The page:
You may be forgiven for thinking Chihuly is just another of those world weary travellers who cite a love of Ireland to ingratiate themselves with the locals, but that would be both unfair and untrue.

Irish glass artist Róisín de Buitléar, who has been working with the team to make the Dublin exhibitions a reality, first met him in 1995, when he came to Waterford to develop Chihuly Over Venice, the project that would see him hanging his crazily, extravagantly contemporary chandeliers over the Venetian canals. “That was a high point,” says Chihuly, when I ask him if there’s any particular work that makes him say to himself, “Wow – I did that …”

“It was ambitious, to say the least. Working in factories in Finland, Ireland, Italy and Mexico, I got to work with specific specialities of each factory, whether it was unusual colours, glass cutting, sculpting or mirroring techniques.”

“He worked with local blowers, to challenge what glassblowing can be,” remembers de Buitléar. “Two of my students, Noelle Higgins and Paula Stokes, went with him. Paula still works with him.” The Waterford Sconce, inspired by that Irish trip, will be on show in the Solomon Gallery exhibition. “Dale challenges people,” she adds, “but they rise to that. It’s inspiring to work with him, because he enables people.”

Seaver Leslie bears this out. Leslie first met Chihuly out cycling. “I passed a barn, and there were flames. He was working with his furnace, an anomaly out there, like James Joyce. He’s a character, he has this cherubic air, but he has a really compelling personality. And he enjoys a good story, which is my line, I’m a narrative painter.”

Returning to the project after almost 40 years has, says Leslie, been really important. “We’ve talked about this for years. We’re good friends who live on the opposite sides of the country, and we had to finish our story,” he says.

Flora Mace completes the picture, rejoining the project, now with collaborator Joey Kirkpatrick. “Seaver probably hadn’t been around a hotshop in 40 years, and, well, we’ve all aged a bit, but we’ve all picked it up just where we left off.” Perhaps there have been a few refinements since the team first worked together, in the heady 1970s, when, after a long day working at a hot kiln, chickens would be roasted on top and ideas discussed into the night.

“Dale had an incredible magical character,” Mace remembers. “He was also so enamoured with Ireland, he’s an advocate for your country, he would come back [from trips] waxing poetically about the people, the landscape, the culture, the food …”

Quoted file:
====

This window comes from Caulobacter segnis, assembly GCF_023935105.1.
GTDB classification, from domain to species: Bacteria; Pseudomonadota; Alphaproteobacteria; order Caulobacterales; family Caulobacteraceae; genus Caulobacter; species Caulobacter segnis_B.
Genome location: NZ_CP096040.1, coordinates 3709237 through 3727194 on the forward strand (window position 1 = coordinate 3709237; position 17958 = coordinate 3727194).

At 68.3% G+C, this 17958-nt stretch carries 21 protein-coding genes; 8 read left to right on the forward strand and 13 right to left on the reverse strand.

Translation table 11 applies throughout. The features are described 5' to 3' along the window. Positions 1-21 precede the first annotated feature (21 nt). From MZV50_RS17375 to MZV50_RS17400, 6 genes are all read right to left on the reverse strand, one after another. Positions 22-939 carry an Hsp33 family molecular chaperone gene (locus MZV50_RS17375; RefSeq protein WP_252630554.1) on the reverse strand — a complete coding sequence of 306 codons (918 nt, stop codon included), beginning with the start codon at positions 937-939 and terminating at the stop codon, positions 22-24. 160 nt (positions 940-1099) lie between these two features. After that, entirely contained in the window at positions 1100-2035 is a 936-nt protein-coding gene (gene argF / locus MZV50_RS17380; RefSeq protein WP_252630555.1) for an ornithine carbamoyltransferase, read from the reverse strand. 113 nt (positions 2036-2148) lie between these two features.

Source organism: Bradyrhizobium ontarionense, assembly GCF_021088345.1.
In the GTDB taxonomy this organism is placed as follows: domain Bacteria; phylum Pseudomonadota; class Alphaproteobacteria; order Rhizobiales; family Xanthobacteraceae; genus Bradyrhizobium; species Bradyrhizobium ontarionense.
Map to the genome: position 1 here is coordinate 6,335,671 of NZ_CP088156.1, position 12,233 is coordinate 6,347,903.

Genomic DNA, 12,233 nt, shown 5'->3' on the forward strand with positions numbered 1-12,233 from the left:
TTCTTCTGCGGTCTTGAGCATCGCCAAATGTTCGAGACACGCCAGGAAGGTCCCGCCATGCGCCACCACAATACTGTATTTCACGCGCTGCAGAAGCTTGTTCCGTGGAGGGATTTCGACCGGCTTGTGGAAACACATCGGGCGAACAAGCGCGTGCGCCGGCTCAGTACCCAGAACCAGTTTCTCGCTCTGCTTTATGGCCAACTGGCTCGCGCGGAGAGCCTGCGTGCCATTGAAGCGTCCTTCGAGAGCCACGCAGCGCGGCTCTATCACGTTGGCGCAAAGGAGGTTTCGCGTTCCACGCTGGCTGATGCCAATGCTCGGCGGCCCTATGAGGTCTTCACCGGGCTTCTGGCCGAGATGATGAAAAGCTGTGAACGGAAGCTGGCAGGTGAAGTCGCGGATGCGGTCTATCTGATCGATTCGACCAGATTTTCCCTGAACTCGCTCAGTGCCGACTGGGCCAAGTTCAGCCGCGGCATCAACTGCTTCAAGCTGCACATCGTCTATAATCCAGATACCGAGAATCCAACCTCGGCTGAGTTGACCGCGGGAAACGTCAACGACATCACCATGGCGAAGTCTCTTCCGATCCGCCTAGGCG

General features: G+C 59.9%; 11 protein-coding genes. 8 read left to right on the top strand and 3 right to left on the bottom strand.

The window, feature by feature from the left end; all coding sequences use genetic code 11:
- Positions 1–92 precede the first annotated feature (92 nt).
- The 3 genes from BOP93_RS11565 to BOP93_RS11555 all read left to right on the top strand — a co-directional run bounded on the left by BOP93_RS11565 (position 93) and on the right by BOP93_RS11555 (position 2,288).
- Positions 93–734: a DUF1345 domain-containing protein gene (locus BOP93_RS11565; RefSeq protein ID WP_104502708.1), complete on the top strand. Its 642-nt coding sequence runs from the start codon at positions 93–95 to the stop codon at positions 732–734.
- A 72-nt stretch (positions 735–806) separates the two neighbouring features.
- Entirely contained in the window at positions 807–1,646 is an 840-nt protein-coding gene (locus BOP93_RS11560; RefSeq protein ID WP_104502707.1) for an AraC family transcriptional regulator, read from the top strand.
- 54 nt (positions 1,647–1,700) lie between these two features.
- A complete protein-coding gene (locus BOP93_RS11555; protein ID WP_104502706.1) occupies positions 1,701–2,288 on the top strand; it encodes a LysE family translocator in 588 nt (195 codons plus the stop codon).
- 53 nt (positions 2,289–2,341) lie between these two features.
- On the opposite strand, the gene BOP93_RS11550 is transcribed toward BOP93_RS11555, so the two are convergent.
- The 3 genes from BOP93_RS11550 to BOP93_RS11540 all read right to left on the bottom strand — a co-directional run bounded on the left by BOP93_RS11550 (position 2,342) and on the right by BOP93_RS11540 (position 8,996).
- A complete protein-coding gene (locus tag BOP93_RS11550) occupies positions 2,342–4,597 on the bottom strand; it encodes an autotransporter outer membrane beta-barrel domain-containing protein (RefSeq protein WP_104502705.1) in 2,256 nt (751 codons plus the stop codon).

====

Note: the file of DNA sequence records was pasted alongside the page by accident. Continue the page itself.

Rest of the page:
In the story of a group of creative friends, now in their seventies, coming together one more time, the original Waterford Crystal also needs to be recognised. Something to be proud of, a world-class centre, that drew the world’s leading glass artist to this country. “The talent is still here,” says de Buitléar, “and the skills. We’re just not recognising it, people aren’t looking at where the success really is.”

The team will begin installing the Ulysses Cylinders at Dublin Castle, and some of Chihuly’s more extravagant, signature work at the Solomon Gallery, appropriately enough in the run up to Bloomsday on June 16th. Equally appropriately, 2014 also marks the 100th anniversary of Joyce beginning work on Ulysses. With glass pieces in the collections of many of the world’s major museums, from The Yokohama Museum of Art to the Israel Museum in Jerusalem, the Met in New York to the Louvre in Paris, Chihuly has very little to prove. “I asked him,” says de Buitléar, “what was the most important thing about this project, and he said it was ‘working with old friends again, working with people I love’.”

“This is a project that has no commercial value. Dale is tying things up, putting them in order. It’s really about the friendship for him, about getting everyone together, about making the statement that these people were really significant in his life.” Chihuly agrees. “It’s a celebration. It’s an amazing opportunity to work in my favourite country with some of my dearest friends.” The band are back together, and they’ve been making some beautiful music.

Ulysses Cylinders, The Coach House, Dublin Castle, June 19th to August 23rd. Chihuly, Solomon Fine Art, June 19th to July 31st. solomonfineart.ie. There will be a talk about the Ulysses Cylinders on Tuesday, June 17th at Dublin Castle